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Teen biathlete guns for Olympics

Heart beating three times a second, Ben Greenwald stops skiing – but not to catch his breath. With his heart pounding in his chest, he pulls out a .22 caliber rifle and tries to keep his hands steady for an accurate shot.

He lies down in the snow and fires. He adjusts for four other targets and lets off as many shots. He hits all of them, and white metal plates flip up to cover the 4.5-centimeter black targets.

This is biathlon, a competitive sport in which athletes combine the skills of cross-country skiing and rifle sharp-shooting.

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Bronze medalist learned to row in St. Paul

The course Twin Cities native Micah Boyd chartered to land him on the 2008 U.S. Olympic Rowing team started in 1997 when he was a sophomore at Central Senior High in Saint Paul.

Eleven years later, the 26-year-old rower sat in the fourth seat of the U.S. Men’s Eight shell, or boat, as it battled with Great Britain and Canada in the final 500 meters of the 2,000 meter race. The U.S. team had the fastest time in the final 500 meters at the Shunyi Olympic Rowing-Canoeing Park in Bejing, and took the bronze medal.

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Visiting the house that Babe built -- one last time

This year, many sports fans, particularly baseball fans, are making the trip to one of the world’s most historic sporting, before it closes forever at the end of the season. Yankee Stadium. Legends such as Babe Ruth, Lou Gehrig, Yogi Berra, Mickey Mantle, Joe DiMaggio, Roger Maris, and many more have played on the field of Yankee Stadium since it opened in 1923.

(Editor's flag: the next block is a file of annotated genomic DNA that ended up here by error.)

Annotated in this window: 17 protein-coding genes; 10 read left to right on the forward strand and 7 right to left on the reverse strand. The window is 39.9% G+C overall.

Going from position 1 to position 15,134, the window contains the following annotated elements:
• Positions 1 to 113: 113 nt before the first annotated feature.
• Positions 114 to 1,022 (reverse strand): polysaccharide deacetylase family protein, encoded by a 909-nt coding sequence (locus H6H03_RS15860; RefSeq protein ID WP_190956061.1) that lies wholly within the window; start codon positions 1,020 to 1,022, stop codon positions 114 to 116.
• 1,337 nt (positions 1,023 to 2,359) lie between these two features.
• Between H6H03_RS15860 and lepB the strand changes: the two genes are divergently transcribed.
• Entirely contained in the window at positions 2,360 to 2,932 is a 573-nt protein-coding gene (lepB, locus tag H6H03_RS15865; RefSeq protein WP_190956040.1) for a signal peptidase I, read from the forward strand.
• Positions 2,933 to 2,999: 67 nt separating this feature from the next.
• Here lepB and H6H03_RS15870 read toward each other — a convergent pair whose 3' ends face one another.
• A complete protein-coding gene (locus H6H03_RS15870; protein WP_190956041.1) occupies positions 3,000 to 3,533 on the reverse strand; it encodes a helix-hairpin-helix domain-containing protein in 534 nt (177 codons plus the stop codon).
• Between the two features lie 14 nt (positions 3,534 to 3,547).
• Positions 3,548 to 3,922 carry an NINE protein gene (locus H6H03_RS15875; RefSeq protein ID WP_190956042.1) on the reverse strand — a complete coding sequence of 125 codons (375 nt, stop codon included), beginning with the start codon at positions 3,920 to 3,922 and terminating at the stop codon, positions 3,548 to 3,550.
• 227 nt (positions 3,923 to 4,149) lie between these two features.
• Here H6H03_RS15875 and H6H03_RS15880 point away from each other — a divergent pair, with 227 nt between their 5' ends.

While a new Yankee Stadium is set to open next season, many Yankee fans don’t want to abandon, “The House That Ruth Built.”

Pushed to the breaking point

High school athletes continuously battle challenges to manage time, improve their game and be competitive. In the process, they have to hope they don’t push themselves too far too fast and wind up with a serious injury.

That’s exactly what happened to Stephen Weiss, an 18-year-old soccer player at St. Paul Academy and Summit School. He wound up tearing the medial collateral ligament in his knee when he came back too fast after the initial injury during a high school conference game.

Eden Prairie football coach stresses teamwork and preparation

Eden Prairie’s Mike Grant has a desk job as the high school’s athletic director during the day, but on Friday nights, he leads his top-ranked high school football team onto the field as their head coach.

Portrait of a Soccer Coach: "It's a family matter"

Sharon Swallen may be the Mounds View varsity girls’ soccer coach, but her players know her better as a “mentor, friend, big sister,” and sometimes, even a “mom.”

Blonde and youthful, Swallen is in touch with the fickle psyche of teenagers. She gently nurses a cup of coffee and explains how she manages four kids under the age of seven and an entire gaggle of girls.

“I am highly organized,” Swallen said, “and I really believe in communication. I’m straightforward, honest, and approachable. I work extremely hard and really take pride in our team on and off the field…I couldn’t ask anything of the players I wouldn’t do myself.”

Lessons from the Field

Genesis McCoy, a junior at Roseville Area High School, has learned a lot from her track and basketball coaches. “A good coach sets the tone and expectations from the start,” she says. “They point out things and say you’re not going to be doing those things or you will not play on this team.”

Other lessons are not so positive. Listen to ESPN for long and you’ll hear the commentators blaming coaches – including elite high school coaches – for teaching top young athletes the wrong lessons. Those millionaire athletes who are flashy and arrogant show bad examples of sportsmanship and take the attention away from the team effort, they complain.

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Summertime learning -- on the field and in the classroom

The National Youth Sports Program at the University of St. Thomas challenges inner-city youth’s minds and bodies with a mix of summer sports and academics.